Just a few months ago, the newly constituted and Republican-dominated US Senate was asked to vote on a motion that “human activity significantly contributes to climate change.”
They voted against it. By a slim majority, 50-49, the senior conservative legislators in US Congress collectively declared that, well, climate science is crap.
In Australia’s ruling Coalition, that view is noisily shared by Prime Minister Tony Abbott’s closest advisors, such as Maurice (it’s all a UN plot) Newman and Dick (I’m not a climate skeptic, I just don’t accept the science) Warburton, and of course some rogue members of parliament such as Barnaby (it’s cold down here) Joyce.
Abbott, the man who made the “climate science is crap” phrase his own, doesn’t like to repeat it so much in public these days. Indeed, he has in environment minister Greg Hunt a man whose principal role seems to be Minister for Saying That The Coalition Really Takes Climate Change Seriously, despite its policies that suggest the opposite.Joe Hockey: “Utterly offensive”
The budget handed down on Tuesday night by Treasurer Joe (I don’t like wind turbines) Hockey continues the recent trend of Coalition policy documents that sweeps the idea that Australia should be acting – urgently or otherwise – on climate action under the carpet.
The energy white paper, and even the discussion paper on emission reduction targets, assumed that the world would continue on business-as-usual and do nothing more to reduce emissions from a trajectory of warming the world by an average of 4°C, a scary outcome, scientists say, for many and particularly Australia.
In Australia, the government does not vote against climate science, it just ignores it. There is hardly any mention of climate change in the budget documents, apart from the Coalition’s continued determination to remove the phrase from the government’s lexicon, and to dismantle the remaining initiatives of Labor’s Clean Energy Package, presumably when if and when it wins the election in late 2016/17.
The budget papers confirm that spending for the $10 billion Clean Energy Finance Corp and the Climate Change Authority will be halted in fiscal 2016/17. Perversely, the CCA gains an extra year, presumably to conduct the nth review of the renewable energy target that the Coalition promised just a month ago it wouldn’t do. That uncertainty will continue to undermine investment in large-scale renewables in Australia.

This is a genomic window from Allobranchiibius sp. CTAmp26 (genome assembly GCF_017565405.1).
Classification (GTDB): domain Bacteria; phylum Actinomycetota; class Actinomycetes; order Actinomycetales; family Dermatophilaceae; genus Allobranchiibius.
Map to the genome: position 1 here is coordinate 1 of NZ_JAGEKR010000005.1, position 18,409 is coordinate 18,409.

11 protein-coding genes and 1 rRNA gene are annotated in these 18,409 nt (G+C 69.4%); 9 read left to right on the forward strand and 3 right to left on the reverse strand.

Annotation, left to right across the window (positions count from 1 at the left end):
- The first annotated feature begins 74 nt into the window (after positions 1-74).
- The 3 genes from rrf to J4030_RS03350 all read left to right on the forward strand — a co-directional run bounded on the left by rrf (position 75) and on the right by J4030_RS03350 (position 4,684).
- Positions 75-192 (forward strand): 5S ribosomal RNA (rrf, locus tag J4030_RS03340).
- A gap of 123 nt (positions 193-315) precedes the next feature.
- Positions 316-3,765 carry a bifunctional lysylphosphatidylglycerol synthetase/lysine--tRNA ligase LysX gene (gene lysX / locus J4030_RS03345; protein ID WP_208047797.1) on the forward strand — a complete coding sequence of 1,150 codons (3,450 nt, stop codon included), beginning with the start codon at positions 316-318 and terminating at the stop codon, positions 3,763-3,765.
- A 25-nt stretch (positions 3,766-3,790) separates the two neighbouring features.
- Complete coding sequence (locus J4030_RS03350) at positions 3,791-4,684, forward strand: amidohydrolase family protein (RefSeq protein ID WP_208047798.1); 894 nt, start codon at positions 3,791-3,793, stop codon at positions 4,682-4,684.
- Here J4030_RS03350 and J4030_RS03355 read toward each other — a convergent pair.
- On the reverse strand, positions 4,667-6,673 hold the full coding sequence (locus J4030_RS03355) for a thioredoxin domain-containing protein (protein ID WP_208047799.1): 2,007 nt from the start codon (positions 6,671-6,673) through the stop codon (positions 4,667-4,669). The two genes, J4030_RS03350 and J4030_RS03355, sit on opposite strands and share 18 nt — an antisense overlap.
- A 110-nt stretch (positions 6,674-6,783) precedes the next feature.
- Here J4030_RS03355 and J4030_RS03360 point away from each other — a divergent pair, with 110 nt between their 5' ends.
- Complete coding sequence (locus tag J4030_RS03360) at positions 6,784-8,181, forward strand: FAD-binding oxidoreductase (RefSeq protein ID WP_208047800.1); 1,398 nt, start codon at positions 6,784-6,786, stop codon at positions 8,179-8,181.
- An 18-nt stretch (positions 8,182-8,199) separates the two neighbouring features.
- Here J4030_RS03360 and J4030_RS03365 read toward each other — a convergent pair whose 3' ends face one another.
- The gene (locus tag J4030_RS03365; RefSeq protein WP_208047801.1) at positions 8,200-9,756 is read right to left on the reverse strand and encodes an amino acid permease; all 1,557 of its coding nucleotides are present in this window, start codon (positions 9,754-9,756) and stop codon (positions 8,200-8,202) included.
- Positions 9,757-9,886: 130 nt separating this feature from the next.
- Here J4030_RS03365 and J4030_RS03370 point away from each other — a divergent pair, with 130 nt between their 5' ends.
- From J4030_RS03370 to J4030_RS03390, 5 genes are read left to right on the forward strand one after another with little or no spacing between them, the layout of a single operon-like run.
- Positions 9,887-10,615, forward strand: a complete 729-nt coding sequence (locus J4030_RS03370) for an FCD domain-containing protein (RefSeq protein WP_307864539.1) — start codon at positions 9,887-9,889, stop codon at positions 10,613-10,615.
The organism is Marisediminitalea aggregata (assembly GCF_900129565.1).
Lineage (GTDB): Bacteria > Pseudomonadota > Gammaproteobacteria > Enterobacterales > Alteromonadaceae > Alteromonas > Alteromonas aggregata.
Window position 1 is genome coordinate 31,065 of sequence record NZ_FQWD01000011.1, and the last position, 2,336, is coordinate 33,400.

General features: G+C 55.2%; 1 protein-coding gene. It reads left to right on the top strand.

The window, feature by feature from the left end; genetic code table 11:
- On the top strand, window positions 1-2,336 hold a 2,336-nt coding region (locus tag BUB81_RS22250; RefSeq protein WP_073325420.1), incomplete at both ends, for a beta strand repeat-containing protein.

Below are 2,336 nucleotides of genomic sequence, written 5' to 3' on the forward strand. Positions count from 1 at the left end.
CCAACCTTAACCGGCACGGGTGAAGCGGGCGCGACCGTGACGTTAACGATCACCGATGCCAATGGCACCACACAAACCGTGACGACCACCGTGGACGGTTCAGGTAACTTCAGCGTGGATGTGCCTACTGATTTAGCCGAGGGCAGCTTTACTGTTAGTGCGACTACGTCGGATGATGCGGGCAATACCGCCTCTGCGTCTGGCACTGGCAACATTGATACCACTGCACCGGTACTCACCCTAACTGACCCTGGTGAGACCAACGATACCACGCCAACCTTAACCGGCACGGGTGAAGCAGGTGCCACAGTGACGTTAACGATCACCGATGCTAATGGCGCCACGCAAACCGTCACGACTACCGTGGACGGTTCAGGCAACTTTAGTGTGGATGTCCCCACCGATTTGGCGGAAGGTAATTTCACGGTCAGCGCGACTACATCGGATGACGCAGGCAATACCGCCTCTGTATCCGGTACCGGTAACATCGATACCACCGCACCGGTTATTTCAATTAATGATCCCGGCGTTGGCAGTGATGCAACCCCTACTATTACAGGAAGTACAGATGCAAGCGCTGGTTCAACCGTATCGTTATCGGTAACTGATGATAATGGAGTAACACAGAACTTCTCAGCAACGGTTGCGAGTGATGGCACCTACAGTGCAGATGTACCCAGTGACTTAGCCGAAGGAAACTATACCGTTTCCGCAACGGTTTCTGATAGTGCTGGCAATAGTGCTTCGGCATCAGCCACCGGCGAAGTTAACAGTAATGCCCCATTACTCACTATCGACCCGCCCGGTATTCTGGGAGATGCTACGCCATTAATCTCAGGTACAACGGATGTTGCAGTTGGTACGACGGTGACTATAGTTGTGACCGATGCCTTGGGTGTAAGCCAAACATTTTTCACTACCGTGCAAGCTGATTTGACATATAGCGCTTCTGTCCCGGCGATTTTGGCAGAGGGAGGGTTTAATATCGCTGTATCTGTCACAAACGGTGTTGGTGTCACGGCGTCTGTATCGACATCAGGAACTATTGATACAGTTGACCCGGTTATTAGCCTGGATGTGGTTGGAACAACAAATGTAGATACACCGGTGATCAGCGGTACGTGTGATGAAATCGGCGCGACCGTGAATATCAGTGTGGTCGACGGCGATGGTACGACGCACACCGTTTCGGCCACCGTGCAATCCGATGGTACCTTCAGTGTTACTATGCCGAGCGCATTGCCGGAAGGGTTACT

The Australian Renewable Energy Agency, which funds emerging technologies such as wave energy, solar and storage, and off-grid systems, will also be absorbed back into the department and defunded.
Climate research is cut again, with National Climate Change Adaptation Research Facility added to the list of climate and clean energy agencies to be wound up in 2017.
The only major spending on climate is the controversial Emissions Reduction Fund, the centerpiece of Direct Action, which still has another $1.7 million to spend on purchasing abatement from polluters, but no particular target to meet. Hunt insists that Australia will meet its 5 per cent reduction target, but no one else believes him.
The Green Army gets a $179 million kick along to pick up litter and do other worthy things that a conservative regards as environmental. That is $73 million less than had been planned, so that the government can spend an extra $100 million on the reef and “boosting water quality”.
That was the most positive thing that environmental groups could find in the budget. Mostly they lamented the climate and clean energy blindspot of the current regime. The National Climate Change Adaptation Research Facility is added to the list of climate and clean energy agencies to be wound up in 2017
The biggest gripe of environmental groups was the retention of the Fuel Tax Credit Scheme, which they say amounts to a $7 billion per year federal government subsidy for diesel consumption.
“Motorists will continue to pay 38.9 cents and more in tax for every litre of fuel they buy, while some of the world’s largest mining companies, such as BHP Billiton, Rio Tinto and Glencore Xstrata, pay no tax at all on the fuel they use,” the Australian Conservation Foundation’s Kelly O’Shanassy said.
The ACF is also concerned about a $5 billion fund to be established by the Abbott government for developments in infrastructure in the northern regions, including railways, ports and power facilities. The ACF says it could turn out to be a “dirty energy finance corporation”.
“Even Abbott Government climate contrarian poster-boy Bjorn Lomborg has called to end fossil fuel handouts,” said Environment Victoria’s Mark Wakeham.
Newly elected Greens leader Richard di Natale described the 2015 Budget as a “visionless, small-minded document.”
“This budget’s biggest failure is what isn’t there. There’s no vision, no direction and no new sources of revenue from the big end of town,” Senator Di Natale said.
John Connor, the CEO of The Climate Institute, went further: “This budget is a continued assault on climate and clean energy programs and institutions. This budget locks in the benefits that polluters now have to continue polluting for free, while loading up taxpayers and a supposedly stressed budget with the task of paying for emissions reductions.”